More about this machine; it drives me crazy! I find myself going into other rooms where I can’t hear it as well. Unfortunately, there isn’t a room in the house I can’t hear that thing inhaling and exhaling ad nauseam. In come the pretty little pink earphones…you knew where I was going with this. Not only do they completely obstruct the sound of the machine, listening to music curbs my anxiety and I can fall asleep listening to my favorite tunes, BONUS!

Being tethered to a machine can be a bit of a drag, especially when you get yourself wound up in your own oxygen line prepping dinner and almost trip and fall on your blind dog. I’m not stuck in the house though, I have a little portable machine that I can carry around with me when I go out. How fun does that sound? NOT! I don’t mind it really, I understand why I need it, but it’s not exactly the new Fall accessory I wanted to add to my wardrobe this year. That being said, I feel better with more oxygen in my system and I have more energy to do some of the things I like to do.

 

The Pills

pills

The pills are getting to be overwhelming. I’m afraid to even count them at this point because I really don’t want to know the total number I swallow every day. I know I take enough potassium every day to kill at least three adult men, I take enough diuretics to float a boat, and enough blood thinner for an army. This Sunday morning ritual of refilling my pill containers with my weekly pills is too much sometimes. I do it, but I certainly don’t enjoy it. I don’t actually have a single pill organizer anymore, I have to use three separate ones that I’ve marked, morning, afternoon, and evening. The single pill organizers that have multiple containers for daily pills don’t come in a large enough size for everything I take in a single day.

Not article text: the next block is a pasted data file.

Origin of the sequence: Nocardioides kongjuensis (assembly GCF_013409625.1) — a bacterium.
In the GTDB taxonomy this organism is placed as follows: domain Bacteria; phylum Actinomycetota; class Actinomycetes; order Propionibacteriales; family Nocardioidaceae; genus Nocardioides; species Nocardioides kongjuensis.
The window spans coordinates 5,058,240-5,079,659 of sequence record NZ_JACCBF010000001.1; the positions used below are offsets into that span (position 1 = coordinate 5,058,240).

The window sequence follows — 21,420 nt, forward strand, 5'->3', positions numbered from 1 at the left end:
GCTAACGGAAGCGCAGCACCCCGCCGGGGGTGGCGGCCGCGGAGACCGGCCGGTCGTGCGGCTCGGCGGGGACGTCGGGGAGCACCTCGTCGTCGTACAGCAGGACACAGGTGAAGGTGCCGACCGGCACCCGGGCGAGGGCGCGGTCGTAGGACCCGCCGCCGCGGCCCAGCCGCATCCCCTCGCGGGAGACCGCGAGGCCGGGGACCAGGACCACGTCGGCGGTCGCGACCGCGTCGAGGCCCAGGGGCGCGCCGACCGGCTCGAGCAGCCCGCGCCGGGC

<SIGH>

I need to get over this weird pill anxiety. I’ll have to take pills like this for the rest of my life, so I’d better get over it. Taking them causes anxiety though, thinking about taking them does as well, but despite that I do take them as the doctors have prescribed because I know they’re keeping me alive.

So there you have it, my Sunday morning, distributing my pills for the week, then laying them out so I don’t forget. I have Buddy (from The Secret Life of Pets) watching over them for me! I know I’m fortunate to have good doctors, and the means to pay for my medication, I know it could be so much worse than I feel some days.

Status 2

That’s me…based on the UNOS criteria for heart transplantation I am now a Status 2 for transplant. To quote one of my doctor’s clinical notes from yesterday’s discussion of my case…”Patient was approved for UNOS listing to receive a deceased donor heart transplant and met listing requirements.”

Status 2 gets my foot in the door. After the first of the year when UNOS puts the new listing criteria and distribution system in place my status will change. Because Amyloidosis is addressed specifically in the new criteria my status will rise to a more critical level; making a transplant a very real possibility.

I’m in the bubble now, and I’m OK with that. I’m a little scared, a little excited, and hopeful.